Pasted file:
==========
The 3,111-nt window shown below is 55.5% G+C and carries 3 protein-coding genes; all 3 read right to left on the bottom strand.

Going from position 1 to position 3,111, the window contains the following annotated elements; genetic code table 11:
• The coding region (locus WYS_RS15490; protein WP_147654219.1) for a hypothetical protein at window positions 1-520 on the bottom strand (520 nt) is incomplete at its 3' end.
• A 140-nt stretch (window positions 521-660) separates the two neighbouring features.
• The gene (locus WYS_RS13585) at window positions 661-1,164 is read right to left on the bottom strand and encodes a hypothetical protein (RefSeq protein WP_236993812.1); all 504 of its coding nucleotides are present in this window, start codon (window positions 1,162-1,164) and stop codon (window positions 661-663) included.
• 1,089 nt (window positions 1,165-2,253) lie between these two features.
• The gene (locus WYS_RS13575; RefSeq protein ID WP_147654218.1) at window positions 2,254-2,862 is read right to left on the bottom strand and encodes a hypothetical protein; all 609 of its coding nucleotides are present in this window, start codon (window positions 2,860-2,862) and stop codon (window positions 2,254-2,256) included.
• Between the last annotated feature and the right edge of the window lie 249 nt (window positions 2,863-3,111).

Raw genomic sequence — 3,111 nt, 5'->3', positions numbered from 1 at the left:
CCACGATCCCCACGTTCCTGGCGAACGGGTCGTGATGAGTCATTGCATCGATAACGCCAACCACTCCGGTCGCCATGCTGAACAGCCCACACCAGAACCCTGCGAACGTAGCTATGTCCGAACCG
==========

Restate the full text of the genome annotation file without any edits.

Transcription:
The 3,111-nt window shown below is 55.5% G+C and carries 3 protein-coding genes; all 3 read right to left on the bottom strand.

Going from position 1 to position 3,111, the window contains the following annotated elements; genetic code table 11:
• The coding region (locus WYS_RS15490; protein WP_147654219.1) for a hypothetical protein at window positions 1-520 on the bottom strand (520 nt) is incomplete at its 3' end.
• A 140-nt stretch (window positions 521-660) separates the two neighbouring features.
• The gene (locus WYS_RS13585) at window positions 661-1,164 is read right to left on the bottom strand and encodes a hypothetical protein (RefSeq protein WP_236993812.1); all 504 of its coding nucleotides are present in this window, start codon (window positions 1,162-1,164) and stop codon (window positions 661-663) included.
• 1,089 nt (window positions 1,165-2,253) lie between these two features.
• The gene (locus WYS_RS13575; RefSeq protein ID WP_147654218.1) at window positions 2,254-2,862 is read right to left on the bottom strand and encodes a hypothetical protein; all 609 of its coding nucleotides are present in this window, start codon (window positions 2,860-2,862) and stop codon (window positions 2,254-2,256) included.
• Between the last annotated feature and the right edge of the window lie 249 nt (window positions 2,863-3,111).

Raw genomic sequence — 3,111 nt, 5'->3', positions numbered from 1 at the left:
CCACGATCCCCACGTTCCTGGCGAACGGGTCGTGATGAGTCATTGCATCGATAACGCCAACCACTCCGGTCGCCATGCTGAACAGCCCACACCAGAACCCTGCGAACGTAGCTATGTCCGAACCG